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Heartland Institute’s President and Founder Joe Bast

By Nancy Thorner – 

The Obama administration used concern over “global warming” as a false flag operation to advance it’s left-wing agenda to “transform” the country’s energy sector. This makes global warming policy — not global warming itself — the greatest threat facing this nation. This was one of the themes of The Heartland Institute’s Twelfth International Conference on Climate Change (ICCC-12), held in Washington D.C. on March 23-24, 2007.

According to Heartland President Joseph Bast in opening remarks, the election of Donald Trump on November 8 opened a new chapter in the global warming debate, creating hope that a new pro-environment, pro-energy, and pro-jobs agenda will be created to benefit the American people.  ICCC-12 was the first major conference on climate change to take place after Trump’s election, and its 40-some speakers presented the science and economics that are the foundation of that new agenda.  Speaker after speaker rejected the policies and claims of President Barack Obama and showed optimism about the possibility of dismantling these policies now that Donald Trump is in office.

Of note is that four special awards were presented to those who had made huge contributions to the Climate Debate.

  • Col. Walter Cunningham is best known as pilot of Apollo 7, the first manned flight test of the Apollo Program to land a man on the Moon. 
  • J. Scott Armstrong, Ph.D., a professor at the Wharton School, University of Pennsylvania, was applauded for his research on forecasting.
  • Myron Ebell, director of energy and environment policy for the Competitive Enterprise Institute and chair of the Trump administration’s EPA transition team.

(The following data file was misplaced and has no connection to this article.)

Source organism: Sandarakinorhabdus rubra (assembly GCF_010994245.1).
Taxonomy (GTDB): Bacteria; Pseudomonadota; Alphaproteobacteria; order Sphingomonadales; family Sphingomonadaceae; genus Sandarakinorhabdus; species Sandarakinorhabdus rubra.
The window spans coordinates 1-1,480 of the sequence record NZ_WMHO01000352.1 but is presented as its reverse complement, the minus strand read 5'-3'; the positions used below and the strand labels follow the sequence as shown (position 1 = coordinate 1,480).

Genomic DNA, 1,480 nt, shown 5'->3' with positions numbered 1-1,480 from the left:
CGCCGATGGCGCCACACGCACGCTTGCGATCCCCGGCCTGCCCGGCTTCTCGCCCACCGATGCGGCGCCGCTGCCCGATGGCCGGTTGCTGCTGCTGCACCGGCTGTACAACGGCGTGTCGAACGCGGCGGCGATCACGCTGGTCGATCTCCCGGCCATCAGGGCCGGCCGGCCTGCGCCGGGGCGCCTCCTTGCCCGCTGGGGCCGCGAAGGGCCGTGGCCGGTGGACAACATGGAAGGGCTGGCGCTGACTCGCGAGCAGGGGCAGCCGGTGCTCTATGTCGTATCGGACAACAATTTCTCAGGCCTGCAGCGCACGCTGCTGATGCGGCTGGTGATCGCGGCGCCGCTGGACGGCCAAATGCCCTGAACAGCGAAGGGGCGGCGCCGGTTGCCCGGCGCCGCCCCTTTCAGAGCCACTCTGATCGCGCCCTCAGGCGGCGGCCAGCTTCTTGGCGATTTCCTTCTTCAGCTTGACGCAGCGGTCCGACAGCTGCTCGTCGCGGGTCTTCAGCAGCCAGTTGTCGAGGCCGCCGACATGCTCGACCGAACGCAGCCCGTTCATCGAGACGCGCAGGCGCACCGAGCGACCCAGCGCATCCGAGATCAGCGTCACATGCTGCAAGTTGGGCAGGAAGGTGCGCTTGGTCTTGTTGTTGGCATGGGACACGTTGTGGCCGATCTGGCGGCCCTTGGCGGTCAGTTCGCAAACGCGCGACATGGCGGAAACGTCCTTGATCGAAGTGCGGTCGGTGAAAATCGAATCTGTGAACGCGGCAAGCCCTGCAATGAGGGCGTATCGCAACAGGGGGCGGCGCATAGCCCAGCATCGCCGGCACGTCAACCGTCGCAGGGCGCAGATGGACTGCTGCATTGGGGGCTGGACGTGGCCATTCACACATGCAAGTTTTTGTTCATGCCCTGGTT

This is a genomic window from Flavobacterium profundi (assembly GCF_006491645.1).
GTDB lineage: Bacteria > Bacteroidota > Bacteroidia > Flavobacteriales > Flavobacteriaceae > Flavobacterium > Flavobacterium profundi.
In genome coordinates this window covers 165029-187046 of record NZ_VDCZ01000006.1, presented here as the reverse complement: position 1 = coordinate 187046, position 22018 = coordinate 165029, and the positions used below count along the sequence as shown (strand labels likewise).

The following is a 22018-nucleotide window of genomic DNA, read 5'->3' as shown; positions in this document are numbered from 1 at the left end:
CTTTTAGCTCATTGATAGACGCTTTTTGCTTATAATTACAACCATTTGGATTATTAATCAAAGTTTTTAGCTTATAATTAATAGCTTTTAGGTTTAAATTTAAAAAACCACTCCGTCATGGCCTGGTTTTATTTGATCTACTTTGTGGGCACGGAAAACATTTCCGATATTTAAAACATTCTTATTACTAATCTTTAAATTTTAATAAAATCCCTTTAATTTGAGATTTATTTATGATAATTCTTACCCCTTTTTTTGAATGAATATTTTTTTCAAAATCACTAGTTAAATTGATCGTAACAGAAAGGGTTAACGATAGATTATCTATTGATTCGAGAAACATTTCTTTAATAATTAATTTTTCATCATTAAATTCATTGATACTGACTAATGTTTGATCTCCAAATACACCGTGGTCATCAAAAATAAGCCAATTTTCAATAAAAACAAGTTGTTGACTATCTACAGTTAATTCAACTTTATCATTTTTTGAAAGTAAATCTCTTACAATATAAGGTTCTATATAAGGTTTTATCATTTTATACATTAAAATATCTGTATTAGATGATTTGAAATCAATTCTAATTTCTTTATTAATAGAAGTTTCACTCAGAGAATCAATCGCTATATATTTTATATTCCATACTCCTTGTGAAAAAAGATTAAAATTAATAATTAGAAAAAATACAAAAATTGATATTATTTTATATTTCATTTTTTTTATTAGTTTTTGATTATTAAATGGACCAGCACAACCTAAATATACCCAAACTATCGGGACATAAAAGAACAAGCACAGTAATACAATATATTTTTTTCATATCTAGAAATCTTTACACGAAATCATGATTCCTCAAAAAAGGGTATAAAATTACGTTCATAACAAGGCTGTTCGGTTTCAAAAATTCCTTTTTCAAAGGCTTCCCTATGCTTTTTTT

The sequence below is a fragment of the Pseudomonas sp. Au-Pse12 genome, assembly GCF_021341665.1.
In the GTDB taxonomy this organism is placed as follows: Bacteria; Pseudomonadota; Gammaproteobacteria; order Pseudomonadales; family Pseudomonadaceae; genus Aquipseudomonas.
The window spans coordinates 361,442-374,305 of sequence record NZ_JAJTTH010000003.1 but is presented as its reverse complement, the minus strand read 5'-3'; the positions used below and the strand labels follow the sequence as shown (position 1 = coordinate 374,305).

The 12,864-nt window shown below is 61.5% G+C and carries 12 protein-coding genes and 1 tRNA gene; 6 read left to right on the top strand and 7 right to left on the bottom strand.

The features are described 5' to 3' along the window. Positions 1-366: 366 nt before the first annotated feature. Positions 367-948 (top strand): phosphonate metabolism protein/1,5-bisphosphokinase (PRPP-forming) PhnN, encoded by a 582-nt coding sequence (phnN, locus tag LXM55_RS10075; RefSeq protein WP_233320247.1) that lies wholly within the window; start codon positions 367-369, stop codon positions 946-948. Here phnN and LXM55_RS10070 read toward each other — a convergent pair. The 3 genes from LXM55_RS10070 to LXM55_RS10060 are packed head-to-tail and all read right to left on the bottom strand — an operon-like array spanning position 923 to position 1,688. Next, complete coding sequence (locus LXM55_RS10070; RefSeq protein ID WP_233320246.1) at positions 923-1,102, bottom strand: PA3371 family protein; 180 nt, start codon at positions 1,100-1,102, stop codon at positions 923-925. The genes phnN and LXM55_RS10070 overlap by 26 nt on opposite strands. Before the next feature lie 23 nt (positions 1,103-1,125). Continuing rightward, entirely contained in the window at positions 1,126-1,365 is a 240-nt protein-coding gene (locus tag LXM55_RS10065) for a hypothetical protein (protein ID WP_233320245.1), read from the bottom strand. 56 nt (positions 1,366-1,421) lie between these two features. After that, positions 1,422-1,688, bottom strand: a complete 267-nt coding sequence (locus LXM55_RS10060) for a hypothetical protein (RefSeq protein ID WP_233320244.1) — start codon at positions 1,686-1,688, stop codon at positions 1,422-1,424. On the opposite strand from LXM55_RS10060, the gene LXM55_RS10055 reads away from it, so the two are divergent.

• Dr. John Barrasso, M.D. (R-WY) is chairman of the Senate Committee on Environments and Public Works (EPA).  Unfortunately Barrasso was unable to attend to receive his award in person because of the House debate on replacing Obamacare.

Three Republican legislators were scheduled to appear at ICCC-12, but only Rep. Lamar Smith (R-Texas) could attend in person.  Senator Barrasso, M.D., a reward recipient, received his award In absentia, while Senator Jim Inhofe of Oklahoma made his remarks through a video presentation. Unfortunately, many legislators were tied up in their respective Chambers during ICCC-12, House members with repealing Obamacare and Senate members in dealing with Chief Justice nominee, Judge Neil Gorsuch.

Joseph Bast, president and CEO of The Heartland Institute welcomes guests

Joseph Bast, president and CEO of The Heartland Institute, welcomed an enthusiastic group of 300 attendees. The meeting included eleven panels and five plenary sessions offering views on such topics as climate science, environmental economics, and the relationship between fossil fuels and human prosperity, the environment; human health; and world peace.

On Heartland’s agenda was an impressive group of keynote speakers including Lord Christopher Monckton for his wit and humor as well as mastering of mathematics and statistics; Patrick Michaels, a climate scientist with the Cato Institute who has written numerous books on the subject; Roger Helmer, a member of the European Parliament; and Heartland Science Director Jay Lehr, who delivered a presentation he and others at Heartland had prepared to deliver to President-elect Trump in person.